The main venue of this traditional festival is the Old Town of Tallinn. The event held since 1982 is celebrating the beginning of glorious summer. The courtyards, squares, streets and coffee shops will fill with music, art and theatre, and they become the venues for other fun activities. Visitors can peek into the courtyards of the Old Town and learn about the long and impressive history of Tallinn through festive events.
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During your stay in Tallinn, we suggest you to visit Kadriorg.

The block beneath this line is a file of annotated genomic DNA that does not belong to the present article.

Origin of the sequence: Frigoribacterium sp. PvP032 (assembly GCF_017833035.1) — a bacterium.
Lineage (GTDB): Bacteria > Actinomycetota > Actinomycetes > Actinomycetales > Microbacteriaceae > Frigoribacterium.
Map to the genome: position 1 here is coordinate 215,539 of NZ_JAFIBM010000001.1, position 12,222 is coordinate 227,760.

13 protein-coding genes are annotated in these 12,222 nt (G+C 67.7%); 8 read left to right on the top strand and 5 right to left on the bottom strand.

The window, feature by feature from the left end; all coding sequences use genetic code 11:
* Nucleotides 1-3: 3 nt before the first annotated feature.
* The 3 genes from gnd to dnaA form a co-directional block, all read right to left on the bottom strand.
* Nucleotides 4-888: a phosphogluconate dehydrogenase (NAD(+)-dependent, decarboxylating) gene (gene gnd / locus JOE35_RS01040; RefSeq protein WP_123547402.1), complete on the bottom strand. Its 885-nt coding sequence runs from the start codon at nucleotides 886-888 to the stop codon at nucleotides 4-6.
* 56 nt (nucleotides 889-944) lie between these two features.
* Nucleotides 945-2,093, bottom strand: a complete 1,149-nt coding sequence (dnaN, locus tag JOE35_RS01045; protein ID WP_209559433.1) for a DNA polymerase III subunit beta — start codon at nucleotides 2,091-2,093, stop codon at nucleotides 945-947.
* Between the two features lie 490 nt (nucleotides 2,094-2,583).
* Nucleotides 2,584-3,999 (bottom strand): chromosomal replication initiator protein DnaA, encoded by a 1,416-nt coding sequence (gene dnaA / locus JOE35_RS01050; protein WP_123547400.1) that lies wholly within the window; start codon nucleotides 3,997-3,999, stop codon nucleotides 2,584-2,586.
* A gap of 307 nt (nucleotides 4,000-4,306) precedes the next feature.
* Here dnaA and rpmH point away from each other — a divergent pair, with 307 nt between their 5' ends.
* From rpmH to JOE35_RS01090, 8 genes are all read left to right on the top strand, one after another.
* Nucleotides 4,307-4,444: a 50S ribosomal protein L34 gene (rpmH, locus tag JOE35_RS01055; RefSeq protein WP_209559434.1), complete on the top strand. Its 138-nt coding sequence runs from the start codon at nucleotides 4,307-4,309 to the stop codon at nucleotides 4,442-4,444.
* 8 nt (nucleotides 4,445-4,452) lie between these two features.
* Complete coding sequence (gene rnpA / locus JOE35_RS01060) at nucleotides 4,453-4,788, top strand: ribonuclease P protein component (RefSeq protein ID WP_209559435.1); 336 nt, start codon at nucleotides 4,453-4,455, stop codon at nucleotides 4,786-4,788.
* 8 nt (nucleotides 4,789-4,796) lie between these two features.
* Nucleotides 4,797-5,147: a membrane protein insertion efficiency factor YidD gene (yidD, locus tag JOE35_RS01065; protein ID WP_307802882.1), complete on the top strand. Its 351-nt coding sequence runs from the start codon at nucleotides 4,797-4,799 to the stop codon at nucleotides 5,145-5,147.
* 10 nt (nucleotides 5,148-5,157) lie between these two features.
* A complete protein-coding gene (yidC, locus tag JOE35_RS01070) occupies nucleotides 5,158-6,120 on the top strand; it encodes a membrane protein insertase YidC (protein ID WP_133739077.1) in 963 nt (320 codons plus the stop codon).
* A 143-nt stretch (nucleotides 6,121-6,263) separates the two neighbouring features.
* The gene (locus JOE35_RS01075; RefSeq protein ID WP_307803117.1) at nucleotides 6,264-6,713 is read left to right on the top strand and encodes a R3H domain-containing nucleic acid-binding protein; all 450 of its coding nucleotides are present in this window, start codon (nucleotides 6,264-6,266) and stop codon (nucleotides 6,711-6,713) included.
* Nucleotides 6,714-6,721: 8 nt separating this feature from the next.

Kadriorg is a quiet, leafy area within an easy walking distance from the Old Town. After Russian tsar Peter the Great conquered the Baltics in the early 1700s, he established an estate with a public park on this spot. He named the area Ekaterinenthal (Catherine’s Valley, or Kadriorg in Estonian) after his wife, Catherine I. The Baroque palace he had built – along with the surrounding forests, ponds and fountains – are still the neighbourhood’s prime draw. Over the next two centuries the streets near the park became lined with ornate wooden mansions as Kadriorg developed into the upscale residential district that it remains today. The park is remarkable for its diverse architecture, which is showcased by the various smaller gardens on the estate, such as the Japanese Garden. Enjoy a refreshing cup of coffee and fresh pastries in one of the many cosy cafés in the area. Culturally-minded visitors should note that Kadriorg is home to the nation’s best art museums, the quaint 1920-30’s style houses of many classic Estonian authors, and also the children’s museum – all the more reason to head to Kadriorg for a Sunday stroll. Kadriorg is also the birthplace of Estonia’s spa culture. The first seaside spa was established in Pirita by Georg Witte in 1913.